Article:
NU: What drives entrepreneurs to build great organizations? And what are the role of culture and entrepreneurial environments in that endeavor?
PK: Clearly culture and environment are critical for the success of entrepreneurs, however defined. Unfortunately, there is little consensus in the research literature about the precise mechanisms by which culture, including social norms and beliefs, affects economic behavior. We have a general sense that cultures in which experimentation and creativity are rewarded, and failure is tolerated, are more conducive to the kind of risk-taking that entrepreneurship requires. At the same time, there are plenty of counterexamples — the Nordic countries, for example, are relatively egalitarian and homogeneous, while still being highly entrepreneurial.
When it comes to the legal and political environment, the evidence is clearer. Countries with strong property-rights protection, a well-functioning monetary system, and minimal government intervention in the economy provide the best environment for entrepreneurship and economic growth. There is a strong temptation among many government planners to try to micro-manage entrepreneurial activity through targeted subsidies, infrastructure spending, tax and regulatory codes that favor one type of firm or location over another, and other attempts to create geographic or industrial clusters of innovation. Everyone wants the next Silicon Valley in his country or region. But entrepreneurial clusters like Silicon Valley emerge, endogenously, from the bottom up; they cannot be established from the top down. To be sure, strong “anchor” entities like research universities and established companies are important for kick-starting local entrepreneurial activity. But most attempts by government planners to target particular areas or activities for an entrepreneurial boost have fallen flat. The policy environment should also allow the “freedom to fail” — no bailouts and subsidies for unsuccessful ventures! Monetary and fiscal policies designed to “stimulate” the economy are also harmful, as they tend to generate asset bubbles and other forms of price inflation that make it more difficult for entrepreneurs to plan and invest.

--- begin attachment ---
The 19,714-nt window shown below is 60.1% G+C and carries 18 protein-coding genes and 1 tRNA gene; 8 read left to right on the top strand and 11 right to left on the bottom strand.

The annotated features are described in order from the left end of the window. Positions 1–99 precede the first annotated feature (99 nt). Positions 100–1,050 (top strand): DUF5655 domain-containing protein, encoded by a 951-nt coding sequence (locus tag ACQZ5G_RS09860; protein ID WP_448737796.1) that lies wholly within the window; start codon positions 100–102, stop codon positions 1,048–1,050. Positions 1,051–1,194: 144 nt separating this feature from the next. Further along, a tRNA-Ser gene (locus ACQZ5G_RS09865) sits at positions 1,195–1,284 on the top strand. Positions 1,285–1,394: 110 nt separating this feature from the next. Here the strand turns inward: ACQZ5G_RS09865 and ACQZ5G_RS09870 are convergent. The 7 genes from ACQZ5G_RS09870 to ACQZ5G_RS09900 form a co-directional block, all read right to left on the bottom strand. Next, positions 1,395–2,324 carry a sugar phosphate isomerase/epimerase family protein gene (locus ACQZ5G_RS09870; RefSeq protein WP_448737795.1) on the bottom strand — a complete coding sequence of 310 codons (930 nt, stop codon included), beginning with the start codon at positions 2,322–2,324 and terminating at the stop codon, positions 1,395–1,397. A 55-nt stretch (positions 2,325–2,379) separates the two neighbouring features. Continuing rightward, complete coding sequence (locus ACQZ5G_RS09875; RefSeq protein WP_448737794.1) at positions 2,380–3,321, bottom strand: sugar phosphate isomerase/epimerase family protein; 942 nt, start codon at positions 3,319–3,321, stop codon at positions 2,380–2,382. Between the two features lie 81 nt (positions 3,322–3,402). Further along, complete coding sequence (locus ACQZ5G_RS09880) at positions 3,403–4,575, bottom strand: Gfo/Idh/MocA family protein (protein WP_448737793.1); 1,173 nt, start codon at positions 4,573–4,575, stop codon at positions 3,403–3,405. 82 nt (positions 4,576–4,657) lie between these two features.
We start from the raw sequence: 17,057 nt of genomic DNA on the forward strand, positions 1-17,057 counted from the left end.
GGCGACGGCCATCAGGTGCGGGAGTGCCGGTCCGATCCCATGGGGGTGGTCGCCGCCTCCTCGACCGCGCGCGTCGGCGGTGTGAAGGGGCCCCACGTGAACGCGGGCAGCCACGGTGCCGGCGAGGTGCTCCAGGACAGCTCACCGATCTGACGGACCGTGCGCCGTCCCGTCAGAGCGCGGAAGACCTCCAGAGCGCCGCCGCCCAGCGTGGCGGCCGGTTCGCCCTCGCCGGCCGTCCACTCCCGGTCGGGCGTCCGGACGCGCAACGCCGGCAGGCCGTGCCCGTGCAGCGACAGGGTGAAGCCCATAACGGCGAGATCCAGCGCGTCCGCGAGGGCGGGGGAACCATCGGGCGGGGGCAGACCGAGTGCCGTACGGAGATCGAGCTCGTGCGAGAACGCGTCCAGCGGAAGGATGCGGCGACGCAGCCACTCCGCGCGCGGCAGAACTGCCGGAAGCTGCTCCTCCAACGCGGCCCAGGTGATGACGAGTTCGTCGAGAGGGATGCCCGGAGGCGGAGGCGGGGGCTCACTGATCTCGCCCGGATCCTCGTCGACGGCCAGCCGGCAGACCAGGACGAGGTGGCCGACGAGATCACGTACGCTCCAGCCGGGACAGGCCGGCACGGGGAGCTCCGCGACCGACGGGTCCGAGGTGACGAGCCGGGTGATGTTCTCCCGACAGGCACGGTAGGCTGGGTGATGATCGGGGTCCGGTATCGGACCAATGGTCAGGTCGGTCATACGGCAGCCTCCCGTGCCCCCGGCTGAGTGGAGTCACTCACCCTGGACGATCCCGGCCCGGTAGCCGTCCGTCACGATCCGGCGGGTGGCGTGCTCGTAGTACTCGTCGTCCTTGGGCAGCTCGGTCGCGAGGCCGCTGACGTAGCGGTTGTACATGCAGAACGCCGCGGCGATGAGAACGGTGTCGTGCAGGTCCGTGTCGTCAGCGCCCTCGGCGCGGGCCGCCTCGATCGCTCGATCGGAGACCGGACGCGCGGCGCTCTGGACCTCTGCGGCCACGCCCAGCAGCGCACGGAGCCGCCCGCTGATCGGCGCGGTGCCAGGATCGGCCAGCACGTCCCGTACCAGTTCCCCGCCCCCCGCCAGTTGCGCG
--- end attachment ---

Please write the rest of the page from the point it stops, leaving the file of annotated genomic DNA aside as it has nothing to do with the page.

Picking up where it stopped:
NU: What aspects of economics and globalization should entrepreneurs master?
PK: I think everyone should understand basic economics — say, by reading Henry Hazlitt’s classic Economics in One Lesson. Most of economic principles are common sense: there’s no such thing as a free lunch, benefits and costs should be compared at the margin, voluntary exchange is mutually beneficial, actions often have unintended consequences, and so on. Basic knowledge about globalization — the radical drop in communication and transportation costs, the often-surprising differences in legal, political, and social rules and customs around the world — is important too. But I don’t think a deep theoretical knowledge of economics or international trade is a prerequisite to successful entrepreneurship. Intuition and experience are typically more valuable here than “book learning.” (And I say that as a university professor!)
NU: Last but not least, if you could send a message about the benefits of entrepreneurship, what would it be?
PK: As educators, I think it’s critical to remind people who are not entrepreneurs — I’m looking at you, politicians and journalists — that entrepreneurship is the driving force of a market economy, and that entrepreneurs need property rights, the rule of law, sound money, and free and open competition to be successful.